Lost, found, stolen, strayed, sold, fought over... This engrossing, beautifully crafted novel follows the fictional adventures, over a hundred years, of an early 20th-century painting and the women whose lives it touches.
It opens with bold, passionate Gwen, struggling to be an artist, leaving for Paris where she becomes Rodin's lover and paints a small, intimate picture of a quiet corner of her attic room.
Then there's Charlotte, a dreamy intellectual Edwardian girl, and Stella, Lucasta, Ailsa and finally young Gillian, who share an unspoken desire to have for themselves a tranquil golden place like that in the painting.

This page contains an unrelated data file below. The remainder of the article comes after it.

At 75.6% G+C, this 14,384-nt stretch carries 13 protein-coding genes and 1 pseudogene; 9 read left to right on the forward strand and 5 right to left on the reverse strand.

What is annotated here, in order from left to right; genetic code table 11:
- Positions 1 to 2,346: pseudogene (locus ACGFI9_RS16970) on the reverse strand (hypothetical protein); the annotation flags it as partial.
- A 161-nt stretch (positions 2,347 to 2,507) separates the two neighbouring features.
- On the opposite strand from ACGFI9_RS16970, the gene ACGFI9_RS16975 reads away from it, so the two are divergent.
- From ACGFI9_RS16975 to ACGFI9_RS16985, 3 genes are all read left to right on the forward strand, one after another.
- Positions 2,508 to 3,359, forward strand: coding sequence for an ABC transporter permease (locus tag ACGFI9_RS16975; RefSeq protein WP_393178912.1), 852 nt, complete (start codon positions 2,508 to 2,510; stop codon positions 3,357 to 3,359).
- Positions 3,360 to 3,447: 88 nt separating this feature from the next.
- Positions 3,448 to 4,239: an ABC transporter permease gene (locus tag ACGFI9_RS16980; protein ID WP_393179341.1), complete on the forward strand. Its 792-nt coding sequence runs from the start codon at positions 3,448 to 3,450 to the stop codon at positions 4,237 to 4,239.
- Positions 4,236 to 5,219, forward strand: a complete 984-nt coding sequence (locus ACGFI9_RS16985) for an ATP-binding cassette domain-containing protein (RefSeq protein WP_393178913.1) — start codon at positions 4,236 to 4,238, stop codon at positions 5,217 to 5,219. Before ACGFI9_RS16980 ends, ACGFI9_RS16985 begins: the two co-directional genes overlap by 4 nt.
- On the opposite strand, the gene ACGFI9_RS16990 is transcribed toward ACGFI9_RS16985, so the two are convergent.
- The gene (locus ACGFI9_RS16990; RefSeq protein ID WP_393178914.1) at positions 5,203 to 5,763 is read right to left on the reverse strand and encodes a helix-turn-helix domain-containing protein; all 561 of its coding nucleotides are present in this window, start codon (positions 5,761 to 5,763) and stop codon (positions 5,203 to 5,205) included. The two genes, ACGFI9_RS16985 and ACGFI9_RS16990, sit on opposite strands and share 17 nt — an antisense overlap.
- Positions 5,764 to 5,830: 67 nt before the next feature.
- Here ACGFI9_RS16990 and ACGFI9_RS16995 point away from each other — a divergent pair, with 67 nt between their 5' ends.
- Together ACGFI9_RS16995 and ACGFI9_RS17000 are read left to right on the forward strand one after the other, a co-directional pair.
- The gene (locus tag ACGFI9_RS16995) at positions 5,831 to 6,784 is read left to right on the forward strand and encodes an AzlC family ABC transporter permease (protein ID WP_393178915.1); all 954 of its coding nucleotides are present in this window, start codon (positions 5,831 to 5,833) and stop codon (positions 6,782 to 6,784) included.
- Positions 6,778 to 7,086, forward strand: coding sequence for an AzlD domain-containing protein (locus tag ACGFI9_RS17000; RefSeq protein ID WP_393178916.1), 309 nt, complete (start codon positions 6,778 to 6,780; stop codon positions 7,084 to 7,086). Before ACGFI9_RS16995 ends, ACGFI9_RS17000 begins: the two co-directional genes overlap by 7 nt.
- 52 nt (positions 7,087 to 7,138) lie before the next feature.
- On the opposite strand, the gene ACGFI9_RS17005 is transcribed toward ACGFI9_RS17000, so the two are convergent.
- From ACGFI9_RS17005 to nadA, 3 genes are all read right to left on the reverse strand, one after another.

Quintessential Forster, this is a novel about women's lives, about what it means and what it costs to be both a woman and an artist, and an unusual, compelling look at a beautiful painting and its imagined afterlife.
Forster's style is easy and unpretentious. In a brief paragraph she can create a character we care about, a story we long to see resolved
Few authors share Margaret Forster's extraordinary ability to transform the ordinary day-to-day activities of unremarkable people into compelling fiction
A fine novel... an inspired reflection on the redemptive potential of art
The characters are fully developed and differentiated...there is harrowing emotional insight; it also contains elements of real comedy
Her historical skills are, as always, matched by her marvellous empathy... A finely crafted novel